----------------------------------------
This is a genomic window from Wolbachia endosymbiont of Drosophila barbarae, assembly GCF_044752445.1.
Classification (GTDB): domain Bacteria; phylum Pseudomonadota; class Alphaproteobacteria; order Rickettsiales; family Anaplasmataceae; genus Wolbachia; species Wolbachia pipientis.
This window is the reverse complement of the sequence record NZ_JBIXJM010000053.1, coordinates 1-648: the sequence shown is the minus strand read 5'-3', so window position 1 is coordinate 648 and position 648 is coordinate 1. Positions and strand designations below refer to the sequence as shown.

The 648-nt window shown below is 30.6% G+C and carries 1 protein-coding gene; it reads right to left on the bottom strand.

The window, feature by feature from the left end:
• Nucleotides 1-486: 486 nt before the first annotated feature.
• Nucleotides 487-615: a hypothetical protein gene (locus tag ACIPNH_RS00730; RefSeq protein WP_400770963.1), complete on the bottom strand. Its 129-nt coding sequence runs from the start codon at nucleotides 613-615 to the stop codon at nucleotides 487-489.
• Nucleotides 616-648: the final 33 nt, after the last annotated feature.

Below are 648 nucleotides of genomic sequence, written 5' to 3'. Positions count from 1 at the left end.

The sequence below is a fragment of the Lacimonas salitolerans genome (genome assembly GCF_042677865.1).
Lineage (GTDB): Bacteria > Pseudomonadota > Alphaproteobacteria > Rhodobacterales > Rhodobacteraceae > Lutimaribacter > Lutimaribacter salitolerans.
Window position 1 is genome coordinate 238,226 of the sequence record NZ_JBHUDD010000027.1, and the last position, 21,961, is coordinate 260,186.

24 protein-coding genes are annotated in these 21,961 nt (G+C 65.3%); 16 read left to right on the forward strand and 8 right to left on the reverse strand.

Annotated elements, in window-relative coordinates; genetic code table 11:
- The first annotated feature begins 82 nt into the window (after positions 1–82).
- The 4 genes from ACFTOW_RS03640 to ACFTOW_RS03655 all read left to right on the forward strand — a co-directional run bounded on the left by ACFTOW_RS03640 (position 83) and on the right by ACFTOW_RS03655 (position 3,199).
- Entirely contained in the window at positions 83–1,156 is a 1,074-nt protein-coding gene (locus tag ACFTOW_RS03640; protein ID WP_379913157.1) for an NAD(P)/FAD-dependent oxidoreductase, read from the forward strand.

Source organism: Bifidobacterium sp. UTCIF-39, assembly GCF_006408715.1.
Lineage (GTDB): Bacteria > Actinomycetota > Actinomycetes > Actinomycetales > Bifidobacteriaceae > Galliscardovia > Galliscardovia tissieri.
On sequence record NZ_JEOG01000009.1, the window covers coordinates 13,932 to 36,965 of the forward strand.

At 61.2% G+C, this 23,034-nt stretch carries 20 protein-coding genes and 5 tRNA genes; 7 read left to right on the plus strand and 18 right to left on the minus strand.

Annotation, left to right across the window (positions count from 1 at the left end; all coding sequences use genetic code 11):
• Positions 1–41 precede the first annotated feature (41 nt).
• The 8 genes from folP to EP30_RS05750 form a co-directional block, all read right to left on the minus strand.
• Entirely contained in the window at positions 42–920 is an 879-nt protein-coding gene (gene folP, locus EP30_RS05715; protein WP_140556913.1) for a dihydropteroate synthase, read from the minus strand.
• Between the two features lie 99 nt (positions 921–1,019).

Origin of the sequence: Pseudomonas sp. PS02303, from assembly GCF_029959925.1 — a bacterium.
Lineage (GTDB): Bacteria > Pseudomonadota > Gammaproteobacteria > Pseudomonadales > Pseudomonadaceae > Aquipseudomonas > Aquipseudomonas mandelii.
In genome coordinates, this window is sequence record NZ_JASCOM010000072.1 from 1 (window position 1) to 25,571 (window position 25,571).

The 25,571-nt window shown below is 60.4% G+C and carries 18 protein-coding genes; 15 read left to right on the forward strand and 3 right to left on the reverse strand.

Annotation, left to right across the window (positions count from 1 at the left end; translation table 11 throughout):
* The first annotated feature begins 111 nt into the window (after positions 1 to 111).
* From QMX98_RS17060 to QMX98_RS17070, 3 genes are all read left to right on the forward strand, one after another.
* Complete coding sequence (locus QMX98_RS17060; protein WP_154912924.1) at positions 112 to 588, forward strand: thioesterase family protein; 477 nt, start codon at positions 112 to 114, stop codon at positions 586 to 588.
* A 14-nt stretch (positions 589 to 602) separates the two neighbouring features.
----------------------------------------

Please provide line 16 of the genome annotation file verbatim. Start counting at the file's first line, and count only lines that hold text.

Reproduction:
- The 4 genes from ACFTOW_RS03640 to ACFTOW_RS03655 all read left to right on the forward strand — a co-directional run bounded on the left by ACFTOW_RS03640 (position 83) and on the right by ACFTOW_RS03655 (position 3,199).